Some interesting development has appeared from this infamous college. Few weeks ago, I heard that 3 of their twinning program has been scrapped and many students were left in the limbo. These twinning program does not appear on their website anymore. Two of the twinning program was with Ireland universities which were withdrawn. Another was from Indonesia. They are officially only running 2 programs now , one of their own and another using UKM degree. Please be informed that both these degrees are yet to be accredited by MMC. Furthermore, please also be informed that the MD(UKM) degree offered by this university is NOT recognised by Singapore.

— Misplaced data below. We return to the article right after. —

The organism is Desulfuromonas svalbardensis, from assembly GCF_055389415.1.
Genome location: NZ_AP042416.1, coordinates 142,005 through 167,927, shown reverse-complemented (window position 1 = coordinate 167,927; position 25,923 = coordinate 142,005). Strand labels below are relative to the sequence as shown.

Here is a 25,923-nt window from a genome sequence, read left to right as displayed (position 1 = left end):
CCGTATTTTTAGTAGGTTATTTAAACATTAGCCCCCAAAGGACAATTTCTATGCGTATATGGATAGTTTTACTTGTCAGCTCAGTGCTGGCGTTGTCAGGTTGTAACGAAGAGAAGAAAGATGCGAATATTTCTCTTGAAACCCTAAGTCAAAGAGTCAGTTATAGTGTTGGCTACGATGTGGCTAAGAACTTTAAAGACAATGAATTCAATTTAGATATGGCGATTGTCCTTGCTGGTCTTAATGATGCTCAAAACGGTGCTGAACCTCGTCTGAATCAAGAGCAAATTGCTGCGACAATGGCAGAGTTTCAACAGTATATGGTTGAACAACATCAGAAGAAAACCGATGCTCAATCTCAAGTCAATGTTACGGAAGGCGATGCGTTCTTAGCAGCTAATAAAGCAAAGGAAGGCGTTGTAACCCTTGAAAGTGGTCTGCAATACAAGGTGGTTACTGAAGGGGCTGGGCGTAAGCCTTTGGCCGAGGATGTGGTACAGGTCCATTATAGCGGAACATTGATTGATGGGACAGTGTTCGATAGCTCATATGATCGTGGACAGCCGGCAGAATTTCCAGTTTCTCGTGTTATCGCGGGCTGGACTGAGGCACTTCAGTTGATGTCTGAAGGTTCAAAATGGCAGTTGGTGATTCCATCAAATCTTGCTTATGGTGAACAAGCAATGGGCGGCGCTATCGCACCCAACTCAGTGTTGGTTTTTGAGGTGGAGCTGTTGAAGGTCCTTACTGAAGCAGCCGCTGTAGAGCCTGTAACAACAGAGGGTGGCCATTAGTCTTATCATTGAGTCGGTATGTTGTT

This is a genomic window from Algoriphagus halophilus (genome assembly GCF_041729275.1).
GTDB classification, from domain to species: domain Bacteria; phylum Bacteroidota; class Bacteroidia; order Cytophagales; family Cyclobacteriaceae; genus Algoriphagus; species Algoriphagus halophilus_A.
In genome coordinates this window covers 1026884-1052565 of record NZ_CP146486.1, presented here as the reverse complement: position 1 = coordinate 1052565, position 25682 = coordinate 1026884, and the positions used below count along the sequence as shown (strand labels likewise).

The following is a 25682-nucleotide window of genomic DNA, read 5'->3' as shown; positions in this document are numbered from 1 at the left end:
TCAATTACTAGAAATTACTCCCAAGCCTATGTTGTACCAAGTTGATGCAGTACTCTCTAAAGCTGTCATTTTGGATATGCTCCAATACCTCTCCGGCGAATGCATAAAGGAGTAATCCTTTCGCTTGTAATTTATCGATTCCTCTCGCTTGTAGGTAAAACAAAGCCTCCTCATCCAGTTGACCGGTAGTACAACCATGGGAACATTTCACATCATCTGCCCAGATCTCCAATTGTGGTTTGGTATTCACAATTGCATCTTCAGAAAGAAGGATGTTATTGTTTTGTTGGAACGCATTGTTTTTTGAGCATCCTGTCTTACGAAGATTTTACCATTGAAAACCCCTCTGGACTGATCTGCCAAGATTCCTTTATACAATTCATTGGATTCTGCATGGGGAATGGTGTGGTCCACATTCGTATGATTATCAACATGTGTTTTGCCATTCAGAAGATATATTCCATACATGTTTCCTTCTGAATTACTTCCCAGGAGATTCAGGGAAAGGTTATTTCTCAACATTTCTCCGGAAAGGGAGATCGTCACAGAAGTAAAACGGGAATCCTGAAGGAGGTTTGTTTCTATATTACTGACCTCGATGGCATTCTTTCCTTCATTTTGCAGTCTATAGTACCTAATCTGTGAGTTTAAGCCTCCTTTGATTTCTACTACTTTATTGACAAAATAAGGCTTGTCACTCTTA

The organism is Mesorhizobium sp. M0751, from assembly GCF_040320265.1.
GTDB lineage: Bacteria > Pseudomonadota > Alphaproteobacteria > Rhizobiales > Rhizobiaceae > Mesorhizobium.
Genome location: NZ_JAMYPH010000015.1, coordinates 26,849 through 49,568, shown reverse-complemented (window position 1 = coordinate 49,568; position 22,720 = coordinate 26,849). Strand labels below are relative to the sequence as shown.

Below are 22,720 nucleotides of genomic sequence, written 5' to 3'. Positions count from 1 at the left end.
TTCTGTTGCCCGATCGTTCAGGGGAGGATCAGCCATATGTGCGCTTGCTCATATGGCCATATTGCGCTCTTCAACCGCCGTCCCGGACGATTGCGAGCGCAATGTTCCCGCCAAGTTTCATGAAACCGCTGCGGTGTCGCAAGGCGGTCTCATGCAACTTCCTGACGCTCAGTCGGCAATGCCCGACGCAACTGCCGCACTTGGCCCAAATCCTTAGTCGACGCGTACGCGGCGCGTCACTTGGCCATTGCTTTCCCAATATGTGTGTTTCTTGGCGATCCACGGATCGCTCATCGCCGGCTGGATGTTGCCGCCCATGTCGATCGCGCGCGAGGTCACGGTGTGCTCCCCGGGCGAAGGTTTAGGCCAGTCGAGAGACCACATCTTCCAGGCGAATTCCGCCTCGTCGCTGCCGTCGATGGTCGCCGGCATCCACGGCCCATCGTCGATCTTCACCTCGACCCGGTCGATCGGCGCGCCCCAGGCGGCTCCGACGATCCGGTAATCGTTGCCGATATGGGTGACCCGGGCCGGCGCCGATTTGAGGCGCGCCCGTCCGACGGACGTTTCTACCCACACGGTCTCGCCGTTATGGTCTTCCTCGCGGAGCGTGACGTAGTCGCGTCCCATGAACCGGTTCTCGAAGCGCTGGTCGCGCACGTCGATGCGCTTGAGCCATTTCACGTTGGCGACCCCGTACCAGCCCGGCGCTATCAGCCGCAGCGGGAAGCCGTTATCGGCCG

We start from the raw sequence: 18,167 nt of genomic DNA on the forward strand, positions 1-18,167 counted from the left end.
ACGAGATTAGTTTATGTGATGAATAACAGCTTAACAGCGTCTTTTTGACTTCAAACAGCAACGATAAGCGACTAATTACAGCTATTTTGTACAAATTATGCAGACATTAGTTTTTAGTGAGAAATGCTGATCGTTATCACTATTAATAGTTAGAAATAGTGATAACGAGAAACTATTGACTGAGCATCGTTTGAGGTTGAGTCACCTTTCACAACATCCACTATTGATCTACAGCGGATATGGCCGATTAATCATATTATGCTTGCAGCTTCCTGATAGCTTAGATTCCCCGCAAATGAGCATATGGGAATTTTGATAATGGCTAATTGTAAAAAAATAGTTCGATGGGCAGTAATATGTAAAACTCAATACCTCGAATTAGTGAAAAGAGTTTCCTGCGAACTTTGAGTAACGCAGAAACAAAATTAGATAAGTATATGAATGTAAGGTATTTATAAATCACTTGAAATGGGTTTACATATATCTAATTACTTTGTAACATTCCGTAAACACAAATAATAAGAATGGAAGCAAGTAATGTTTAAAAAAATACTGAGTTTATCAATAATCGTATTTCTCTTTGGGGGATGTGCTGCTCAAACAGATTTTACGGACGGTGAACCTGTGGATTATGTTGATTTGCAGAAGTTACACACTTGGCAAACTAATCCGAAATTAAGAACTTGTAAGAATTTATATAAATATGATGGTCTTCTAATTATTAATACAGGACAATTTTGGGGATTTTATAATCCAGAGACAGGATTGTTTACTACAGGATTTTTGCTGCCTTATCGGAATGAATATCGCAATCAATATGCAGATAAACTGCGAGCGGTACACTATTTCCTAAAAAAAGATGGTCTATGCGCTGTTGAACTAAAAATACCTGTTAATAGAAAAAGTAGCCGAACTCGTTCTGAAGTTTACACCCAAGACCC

Today, I saw another interesting development. It was in the Star (see below). In July 2013 this college bought a building in UK to start a “so-called” twinning program with Malaysia!! The unused Middlesex University Trent Park Campus was bought over by this university at an exotic price and was targeted to take its first batch of  300 medical students in October 2013. I am not sure whether it really happened but it says that the students will be on credit transfer ?? Is this where all those students who are supposed to be on their twinning program were dumped? Is this why they are in financial crisis? I can assure you that GMC will never accredit this program if it is going to be a twinning program where the clinical years are going to be done in Malaysia. So, what’s the purpose of this campus? What’s the point of doing pre-clinical years in UK?  There were also reports that this campus in UK will be used for research purpose, making reusable gloves!